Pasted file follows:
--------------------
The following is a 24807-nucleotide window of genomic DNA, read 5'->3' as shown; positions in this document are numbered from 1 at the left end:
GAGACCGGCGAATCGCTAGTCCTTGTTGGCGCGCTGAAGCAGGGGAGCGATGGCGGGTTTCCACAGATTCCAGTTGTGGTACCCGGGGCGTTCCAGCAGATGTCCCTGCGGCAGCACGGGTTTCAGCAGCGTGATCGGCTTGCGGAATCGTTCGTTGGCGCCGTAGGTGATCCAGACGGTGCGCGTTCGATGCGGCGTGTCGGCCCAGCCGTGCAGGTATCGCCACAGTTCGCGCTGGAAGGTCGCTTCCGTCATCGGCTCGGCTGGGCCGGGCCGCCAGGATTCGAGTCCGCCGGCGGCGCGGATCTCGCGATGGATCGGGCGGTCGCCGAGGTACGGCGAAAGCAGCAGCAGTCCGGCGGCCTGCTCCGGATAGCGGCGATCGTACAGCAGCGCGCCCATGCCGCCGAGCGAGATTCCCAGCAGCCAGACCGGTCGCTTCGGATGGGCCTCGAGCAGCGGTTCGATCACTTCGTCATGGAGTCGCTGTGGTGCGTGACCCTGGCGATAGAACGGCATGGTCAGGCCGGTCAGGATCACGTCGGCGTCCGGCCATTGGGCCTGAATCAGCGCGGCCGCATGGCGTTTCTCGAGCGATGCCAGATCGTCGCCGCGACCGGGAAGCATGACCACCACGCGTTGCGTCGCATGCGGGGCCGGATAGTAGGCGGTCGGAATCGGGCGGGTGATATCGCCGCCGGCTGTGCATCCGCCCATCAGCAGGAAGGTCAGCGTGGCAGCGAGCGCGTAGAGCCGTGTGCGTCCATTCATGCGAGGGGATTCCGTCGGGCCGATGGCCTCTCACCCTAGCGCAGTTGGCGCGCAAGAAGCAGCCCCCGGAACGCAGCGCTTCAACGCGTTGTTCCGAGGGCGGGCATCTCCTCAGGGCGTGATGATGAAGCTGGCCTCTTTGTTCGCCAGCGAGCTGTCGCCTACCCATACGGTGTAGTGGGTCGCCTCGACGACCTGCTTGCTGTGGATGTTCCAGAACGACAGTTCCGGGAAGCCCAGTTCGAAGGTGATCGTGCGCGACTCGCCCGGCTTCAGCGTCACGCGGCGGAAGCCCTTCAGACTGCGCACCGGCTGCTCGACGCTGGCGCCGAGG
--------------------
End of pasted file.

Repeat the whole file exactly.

The following is a 24807-nucleotide window of genomic DNA, read 5'->3' as shown; positions in this document are numbered from 1 at the left end:
GAGACCGGCGAATCGCTAGTCCTTGTTGGCGCGCTGAAGCAGGGGAGCGATGGCGGGTTTCCACAGATTCCAGTTGTGGTACCCGGGGCGTTCCAGCAGATGTCCCTGCGGCAGCACGGGTTTCAGCAGCGTGATCGGCTTGCGGAATCGTTCGTTGGCGCCGTAGGTGATCCAGACGGTGCGCGTTCGATGCGGCGTGTCGGCCCAGCCGTGCAGGTATCGCCACAGTTCGCGCTGGAAGGTCGCTTCCGTCATCGGCTCGGCTGGGCCGGGCCGCCAGGATTCGAGTCCGCCGGCGGCGCGGATCTCGCGATGGATCGGGCGGTCGCCGAGGTACGGCGAAAGCAGCAGCAGTCCGGCGGCCTGCTCCGGATAGCGGCGATCGTACAGCAGCGCGCCCATGCCGCCGAGCGAGATTCCCAGCAGCCAGACCGGTCGCTTCGGATGGGCCTCGAGCAGCGGTTCGATCACTTCGTCATGGAGTCGCTGTGGTGCGTGACCCTGGCGATAGAACGGCATGGTCAGGCCGGTCAGGATCACGTCGGCGTCCGGCCATTGGGCCTGAATCAGCGCGGCCGCATGGCGTTTCTCGAGCGATGCCAGATCGTCGCCGCGACCGGGAAGCATGACCACCACGCGTTGCGTCGCATGCGGGGCCGGATAGTAGGCGGTCGGAATCGGGCGGGTGATATCGCCGCCGGCTGTGCATCCGCCCATCAGCAGGAAGGTCAGCGTGGCAGCGAGCGCGTAGAGCCGTGTGCGTCCATTCATGCGAGGGGATTCCGTCGGGCCGATGGCCTCTCACCCTAGCGCAGTTGGCGCGCAAGAAGCAGCCCCCGGAACGCAGCGCTTCAACGCGTTGTTCCGAGGGCGGGCATCTCCTCAGGGCGTGATGATGAAGCTGGCCTCTTTGTTCGCCAGCGAGCTGTCGCCTACCCATACGGTGTAGTGGGTCGCCTCGACGACCTGCTTGCTGTGGATGTTCCAGAACGACAGTTCCGGGAAGCCCAGTTCGAAGGTGATCGTGCGCGACTCGCCCGGCTTCAGCGTCACGCGGCGGAAGCCCTTCAGACTGCGCACCGGCTGCTCGACGCTGGCGCCGAGG